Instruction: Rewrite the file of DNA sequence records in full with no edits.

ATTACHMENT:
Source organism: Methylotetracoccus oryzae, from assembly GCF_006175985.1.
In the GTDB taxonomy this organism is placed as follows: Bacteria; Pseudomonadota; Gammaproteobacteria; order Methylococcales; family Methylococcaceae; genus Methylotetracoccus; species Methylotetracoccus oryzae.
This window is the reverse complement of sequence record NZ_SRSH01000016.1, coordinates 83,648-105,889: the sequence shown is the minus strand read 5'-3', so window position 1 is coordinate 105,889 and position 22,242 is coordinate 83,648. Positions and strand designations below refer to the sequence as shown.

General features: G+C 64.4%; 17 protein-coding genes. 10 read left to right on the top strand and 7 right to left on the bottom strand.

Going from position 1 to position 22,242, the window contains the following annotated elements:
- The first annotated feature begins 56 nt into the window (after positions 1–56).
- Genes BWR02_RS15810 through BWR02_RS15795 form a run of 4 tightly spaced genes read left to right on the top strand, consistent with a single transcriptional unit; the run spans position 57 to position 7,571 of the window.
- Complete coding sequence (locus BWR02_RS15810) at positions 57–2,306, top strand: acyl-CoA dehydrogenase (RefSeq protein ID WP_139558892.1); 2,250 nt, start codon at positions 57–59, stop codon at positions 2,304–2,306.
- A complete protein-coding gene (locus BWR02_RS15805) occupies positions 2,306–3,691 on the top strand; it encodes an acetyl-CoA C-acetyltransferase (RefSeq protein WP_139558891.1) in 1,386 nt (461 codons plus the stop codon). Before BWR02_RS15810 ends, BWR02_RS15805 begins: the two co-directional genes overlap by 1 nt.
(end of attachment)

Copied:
Source organism: Methylotetracoccus oryzae, from assembly GCF_006175985.1.
In the GTDB taxonomy this organism is placed as follows: Bacteria; Pseudomonadota; Gammaproteobacteria; order Methylococcales; family Methylococcaceae; genus Methylotetracoccus; species Methylotetracoccus oryzae.
This window is the reverse complement of sequence record NZ_SRSH01000016.1, coordinates 83,648-105,889: the sequence shown is the minus strand read 5'-3', so window position 1 is coordinate 105,889 and position 22,242 is coordinate 83,648. Positions and strand designations below refer to the sequence as shown.

General features: G+C 64.4%; 17 protein-coding genes. 10 read left to right on the top strand and 7 right to left on the bottom strand.

Going from position 1 to position 22,242, the window contains the following annotated elements:
- The first annotated feature begins 56 nt into the window (after positions 1–56).
- Genes BWR02_RS15810 through BWR02_RS15795 form a run of 4 tightly spaced genes read left to right on the top strand, consistent with a single transcriptional unit; the run spans position 57 to position 7,571 of the window.
- Complete coding sequence (locus BWR02_RS15810) at positions 57–2,306, top strand: acyl-CoA dehydrogenase (RefSeq protein ID WP_139558892.1); 2,250 nt, start codon at positions 57–59, stop codon at positions 2,304–2,306.
- A complete protein-coding gene (locus BWR02_RS15805) occupies positions 2,306–3,691 on the top strand; it encodes an acetyl-CoA C-acetyltransferase (RefSeq protein WP_139558891.1) in 1,386 nt (461 codons plus the stop codon). Before BWR02_RS15810 ends, BWR02_RS15805 begins: the two co-directional genes overlap by 1 nt.